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MickDuff's Brewing Co.

312 N. First Ave., Sandpoint
208-255-4351

You might say the luck o' the Irish has been with brothers Mickey and Duffy Mahoney since opening their Sandpoint-based brewpub on St. Patrick's Day 2006. But it's also been hard work.

In addition to operating their popular First Avenue tasting room and gastropub, MickDuff's is in the midst of a multiphase expansion that will fill tables in the pub and beer glasses throughout Inland Northwest restaurants.

This past April, they relocated and expanded their seven-barrel operation just a hop, skip and a jump away to 220 Cedar Street. That's where Pend Oreille Winery is located, at least until their new digs are ready in a remodeled historic building just across the way.

MickDuff's occupies the back end of the building, using 4,000 square feet of industrial space for more and larger tanks, refrigeration and the keg washer Mickey designed and built. Kegs stand ready to be filled with Lake Paddler Pale Ale, an American pale ale dry-hopped with Cascade hops, or NOHO — a play on NOrth IdaHO — a dry-hopped American India pale ale they're now shipping via Odom Distributing to places like Fedora, Capone's, Fort Ground Grill and Paddy's in Coeur d'Alene. They're also in Bonners Ferry, Moscow and Lewiston, and plan to roll into Eastern Washington this fall.

The original pub is set to house a new two-barrel pilot operation allowing MickDuff's to develop more seasonal beers, all of which use natural ingredients, served unfiltered and preservative-free. Many of these beers are award-winning — Tipsy Toehead Blonde and Irish Redhead snagged gold at the North American Beer Awards in 2012 and 2013, respectively — and they've gained a loyal following for similarly good food, with plenty of gluten-free and vegetarian menu options. more...

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Spokane Cheesecakes

1420 E. Sprague
570-0658

Sometimes you stick your fork into a feathery cheesecake and it hits a rock-bottom layer of graham cracker crust, bland and chalky-tasting. Eating a cheesecake at Spokane Cheesecakes is not that experience.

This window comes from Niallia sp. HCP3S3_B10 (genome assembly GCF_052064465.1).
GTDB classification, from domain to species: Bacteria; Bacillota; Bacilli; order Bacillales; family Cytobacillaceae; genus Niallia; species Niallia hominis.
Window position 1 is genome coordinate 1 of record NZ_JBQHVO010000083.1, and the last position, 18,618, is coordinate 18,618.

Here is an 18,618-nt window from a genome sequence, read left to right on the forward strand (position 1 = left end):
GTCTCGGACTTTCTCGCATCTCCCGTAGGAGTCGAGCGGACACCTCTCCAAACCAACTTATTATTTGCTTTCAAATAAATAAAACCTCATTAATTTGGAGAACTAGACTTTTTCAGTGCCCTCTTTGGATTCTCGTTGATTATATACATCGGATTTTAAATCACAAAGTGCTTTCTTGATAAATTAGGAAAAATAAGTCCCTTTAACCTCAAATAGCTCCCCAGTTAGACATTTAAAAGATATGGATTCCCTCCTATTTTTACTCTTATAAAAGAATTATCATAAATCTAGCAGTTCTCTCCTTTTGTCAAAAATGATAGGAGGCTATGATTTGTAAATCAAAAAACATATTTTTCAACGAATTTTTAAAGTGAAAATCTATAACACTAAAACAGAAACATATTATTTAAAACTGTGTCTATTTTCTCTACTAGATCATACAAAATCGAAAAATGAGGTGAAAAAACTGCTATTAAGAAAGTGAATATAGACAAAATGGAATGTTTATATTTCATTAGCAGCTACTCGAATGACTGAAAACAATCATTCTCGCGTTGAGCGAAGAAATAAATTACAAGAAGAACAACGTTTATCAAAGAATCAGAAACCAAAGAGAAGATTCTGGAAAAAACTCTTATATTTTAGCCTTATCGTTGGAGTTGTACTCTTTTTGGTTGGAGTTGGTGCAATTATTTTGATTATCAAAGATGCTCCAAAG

"We do our own crust," says Gillian Speight, who owns Spokane Cheesecakes with her husband Thomas. "We don't believe in graham cracker crust."

Each of their 26 kinds of cheesecake has a type of crust that complements the cheesecake flavor. The limón has a lemon crust, the pumpkin is paired with a gingersnap crust, and some of the liqueur cheesecakes feature Brazilian coffee crust. Dark chocolate orange crust lines the spicy Mayan chocolate cheesecake (the one we sank our teeth into) crowned with delectable chocolate ganache and sprinkled with Saigon cinnamon.

Gillian and Thomas first started making their cheesecakes in a commercial kitchen and selling them at a spot in the Spokane Public Market in September 2011. Thomas always was a cheesecake lover and Gillian loves baking; they felt like Spokane had scant choices for good cheesecake, so they decided to make their own, Gillian says.

But just a year after starting the business, the couple found out they were having a baby, so they closed down. It took a year, but in December they opened their own Spokane Cheesecakes shop on Sprague Avenue. They have a selection of miniature cheesecakes (3 inches, $5-$5.50) always on hand. Orders can be placed for larger sizes (6-10 inches, $38-$45).

Their many flavors rotate occasionally. For example, they'll bring out several chocolate flavors for Valentine's Day, such as raspberry white chocolate and night and day, a blend of white and dark chocolate, says Gillian. Their selection also includes fruit flavors like huckleberry and strawberry, traditional flavors like New York and cherries jubilee, and more creative flavors like a rum and raisin cheesecake with a vanilla crust. more...